Day number three of doughnut hunting was devoted to alternative doughnut options. It’s not LA if gluten-free options aren’t within reach. Fortunately, Erin McKenna’s doughnuts and other goods cater to the gluten-sensitive, vegan, and kosher crowds without presenting themselves as a “healthy” option. (I’m sorry, but if I want a doughnut, I’m not looking for the same things I’d look for in a cold-pressed juice.)

Admittedly, I’m often skeptical of anything usually glutinous that’s been made gluten-free. But my Samoa doughnut was a pleasant surprise — albeit just a little dense and with a mild fruity flavor, the doughnut itself was very nicely textured. And the topping was just incredible, as anything with coconut, chocolate, caramel should be.

fōnuts, in Studio City and the La Brea area, is the requisite “healthy” option.

Like I said, I’m generally not very jazzed about the idea of fun foods made healthier — I’m eating a deep-fried dessert for a reason. But fōnuts is known for its baked, not fried, gluten-free, low-sugar confections, including a number of vegan options, so I had to give it a shot.

I opted for the peanut butter chocolate flavor, and I think I made the right choice. The fatty, creaminess added from the peanut butter helped, I think, to balance the lighter, slightly crumbly cake texture. If an oily doughnut is repulsive to you, these baked treats might be right up your alley.

Our monster doughnut day began at SK’s Doughnuts, where I fell in love.

Being, in appearance, a more traditional doughnut shop with a big glass case, I sort of expected the vegan offerings to be somewhat of an afterthought. Instead, I was shaken to my core by how good they were.

My doughnut-eating partner was a little startled when I kept exclaiming “is this seriously vegan?!” as I ate my banana fudge pastry. But all the labels indicated that it was indeed 100% plant-based, and I swear, it might be the best raised doughnut I’ve ever had. I would love to know how they accomplished it. It was so light and fluffy, with delicious frosting (I also had the raspberry one). SK’s Doughnuts is conveniently located around La Brea, and I’ll be coming back next time I need a spiritual experience for $2.50.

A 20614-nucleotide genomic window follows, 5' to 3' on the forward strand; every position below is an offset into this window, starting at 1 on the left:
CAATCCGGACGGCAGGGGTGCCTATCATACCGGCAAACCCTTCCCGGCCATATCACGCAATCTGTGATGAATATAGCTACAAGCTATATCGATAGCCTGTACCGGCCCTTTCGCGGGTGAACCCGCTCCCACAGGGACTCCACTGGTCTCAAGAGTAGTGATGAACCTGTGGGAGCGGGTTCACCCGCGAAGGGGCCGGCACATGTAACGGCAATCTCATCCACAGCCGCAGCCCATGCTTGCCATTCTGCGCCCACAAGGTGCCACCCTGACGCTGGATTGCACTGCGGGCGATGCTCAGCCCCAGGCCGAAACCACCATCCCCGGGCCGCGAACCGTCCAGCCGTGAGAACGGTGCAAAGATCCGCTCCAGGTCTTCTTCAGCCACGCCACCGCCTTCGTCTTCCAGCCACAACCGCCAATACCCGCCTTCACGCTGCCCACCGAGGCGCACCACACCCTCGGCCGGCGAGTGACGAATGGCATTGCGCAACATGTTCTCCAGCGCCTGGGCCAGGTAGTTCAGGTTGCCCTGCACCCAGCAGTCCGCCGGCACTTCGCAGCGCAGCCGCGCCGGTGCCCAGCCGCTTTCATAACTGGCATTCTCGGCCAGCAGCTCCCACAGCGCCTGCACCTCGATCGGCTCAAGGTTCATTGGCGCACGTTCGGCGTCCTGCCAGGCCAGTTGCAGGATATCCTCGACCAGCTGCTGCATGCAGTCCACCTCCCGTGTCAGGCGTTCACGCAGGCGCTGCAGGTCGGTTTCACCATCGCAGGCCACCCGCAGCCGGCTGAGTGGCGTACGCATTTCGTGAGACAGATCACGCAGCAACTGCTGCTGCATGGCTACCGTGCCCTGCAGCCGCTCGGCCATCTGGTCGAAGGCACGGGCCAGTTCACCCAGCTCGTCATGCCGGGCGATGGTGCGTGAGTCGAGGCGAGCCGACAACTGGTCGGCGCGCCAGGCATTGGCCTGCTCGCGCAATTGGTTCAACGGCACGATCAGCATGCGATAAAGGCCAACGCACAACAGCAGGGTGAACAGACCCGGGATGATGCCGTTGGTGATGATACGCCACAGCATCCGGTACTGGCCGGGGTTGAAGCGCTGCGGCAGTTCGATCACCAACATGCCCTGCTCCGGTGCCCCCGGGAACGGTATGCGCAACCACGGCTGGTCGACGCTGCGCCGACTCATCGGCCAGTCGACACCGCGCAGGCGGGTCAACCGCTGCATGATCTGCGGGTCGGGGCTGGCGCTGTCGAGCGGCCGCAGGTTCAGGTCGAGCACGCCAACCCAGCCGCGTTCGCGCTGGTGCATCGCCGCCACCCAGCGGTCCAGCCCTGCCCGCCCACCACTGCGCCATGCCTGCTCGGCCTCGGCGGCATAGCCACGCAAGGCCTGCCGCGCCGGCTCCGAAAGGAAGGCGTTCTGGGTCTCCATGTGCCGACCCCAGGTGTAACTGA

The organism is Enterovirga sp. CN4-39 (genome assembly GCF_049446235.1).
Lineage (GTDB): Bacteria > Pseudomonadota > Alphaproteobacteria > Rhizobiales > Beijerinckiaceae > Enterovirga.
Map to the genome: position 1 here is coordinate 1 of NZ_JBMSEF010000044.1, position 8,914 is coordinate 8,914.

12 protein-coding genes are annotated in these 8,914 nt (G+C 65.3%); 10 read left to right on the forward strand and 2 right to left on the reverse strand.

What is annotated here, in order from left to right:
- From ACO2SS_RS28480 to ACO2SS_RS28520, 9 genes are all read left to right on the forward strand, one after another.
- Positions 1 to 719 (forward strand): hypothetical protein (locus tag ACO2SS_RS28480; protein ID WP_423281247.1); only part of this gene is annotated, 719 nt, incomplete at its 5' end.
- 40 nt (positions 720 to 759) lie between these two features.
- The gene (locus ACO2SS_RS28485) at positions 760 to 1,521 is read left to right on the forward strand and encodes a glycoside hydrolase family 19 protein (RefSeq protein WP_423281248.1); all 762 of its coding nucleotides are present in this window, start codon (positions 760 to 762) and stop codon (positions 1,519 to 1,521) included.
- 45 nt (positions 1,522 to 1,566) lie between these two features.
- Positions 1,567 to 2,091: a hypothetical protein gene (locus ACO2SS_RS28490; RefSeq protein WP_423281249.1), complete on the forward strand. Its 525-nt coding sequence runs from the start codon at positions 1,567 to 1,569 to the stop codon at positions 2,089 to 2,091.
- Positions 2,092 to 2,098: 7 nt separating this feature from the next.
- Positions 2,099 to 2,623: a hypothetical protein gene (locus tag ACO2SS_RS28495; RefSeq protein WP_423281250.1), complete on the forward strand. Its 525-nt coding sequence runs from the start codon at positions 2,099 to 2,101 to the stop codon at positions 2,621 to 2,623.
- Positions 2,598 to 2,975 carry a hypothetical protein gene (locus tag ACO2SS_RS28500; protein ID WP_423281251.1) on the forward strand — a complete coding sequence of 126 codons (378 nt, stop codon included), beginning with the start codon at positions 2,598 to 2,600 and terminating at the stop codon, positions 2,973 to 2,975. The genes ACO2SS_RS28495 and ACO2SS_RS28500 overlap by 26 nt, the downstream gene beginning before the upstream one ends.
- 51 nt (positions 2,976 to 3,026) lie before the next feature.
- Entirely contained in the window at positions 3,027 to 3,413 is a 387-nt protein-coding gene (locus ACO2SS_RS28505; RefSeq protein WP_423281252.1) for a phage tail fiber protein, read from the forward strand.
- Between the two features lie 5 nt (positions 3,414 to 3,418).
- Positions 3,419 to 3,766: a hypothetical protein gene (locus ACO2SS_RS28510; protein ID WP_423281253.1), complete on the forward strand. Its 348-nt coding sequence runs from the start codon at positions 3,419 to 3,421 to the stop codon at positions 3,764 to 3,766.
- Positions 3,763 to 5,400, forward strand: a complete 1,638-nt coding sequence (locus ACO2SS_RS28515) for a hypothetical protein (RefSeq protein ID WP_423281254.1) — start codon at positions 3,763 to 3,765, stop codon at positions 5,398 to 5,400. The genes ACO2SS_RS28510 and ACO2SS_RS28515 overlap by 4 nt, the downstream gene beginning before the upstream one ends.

Kettle Glazed Doughnuts in Hollywood made my friends very happy.

Kettle Glazed is another shop with a more classic vibe, and there weren’t too many vegan options on offer. But the ones they had were excellent. I ordered a maple glaze cake doughnut, which had just the right texture and a delicious pancake syrupy flavor. Claire determined that this one was her favorite of the whole tour.

Primo’s Donuts in West LA is a longstanding classic that just happens to serve vegans.

Primo’s has been family-run since its opening in 1956, and still has a very classic, no-frills vibe. But they’re not showy because they don’t need to be — they’re good at what they do. Their selection includes a few vegan varieties, all of which are vanilla cake-based. I opted for the blueberry frosted, because its little fruit chunks in the glaze appealed to me. And it’s no wonder they’re still thriving — it was a simple and really, really good doughnut.

Our final stop was swanky Sidecar Doughnuts in Santa Monica.

Sidecar’s shop on the west side is an elegant little facility with only a few offerings at a time, most of which are seasonal. Given the limited lineup, it’s not surprising that there was only one vegan option — the pumpkin chai cake doughnut, which goes for $5 (also not surprising, given the area). But the texture was good and the flavor was excellent. The pumpkin was just pronounced enough and paired really well with chai rather than typical pumpkin pie spices. I’d definitely go again to see what’s next in season if I felt like treating myself.


If there’s anything to be gleaned from my doughnut journey, it’s that good vegan treats can be found in relative abundance throughout LA — at varying price points and in an array of styles. I’m still thinking of some of the gorgeous and unusual confections at Donut Friend, and I know I’ll be heading back to SK’s next time I need a pick-me-up between meetings. Overall, it’s a comfort to know that no matter where I go in LA, I’m never too far from a donut.

Tenderly

A friendly + radical vegan magazine dedicated to living well with kindness towards animals, care for the planet, and justice for all.

Ariana DiValentino

Written by

Tenderly

Tenderly

A friendly + radical vegan magazine dedicated to living well with kindness towards animals, care for the planet, and justice for all.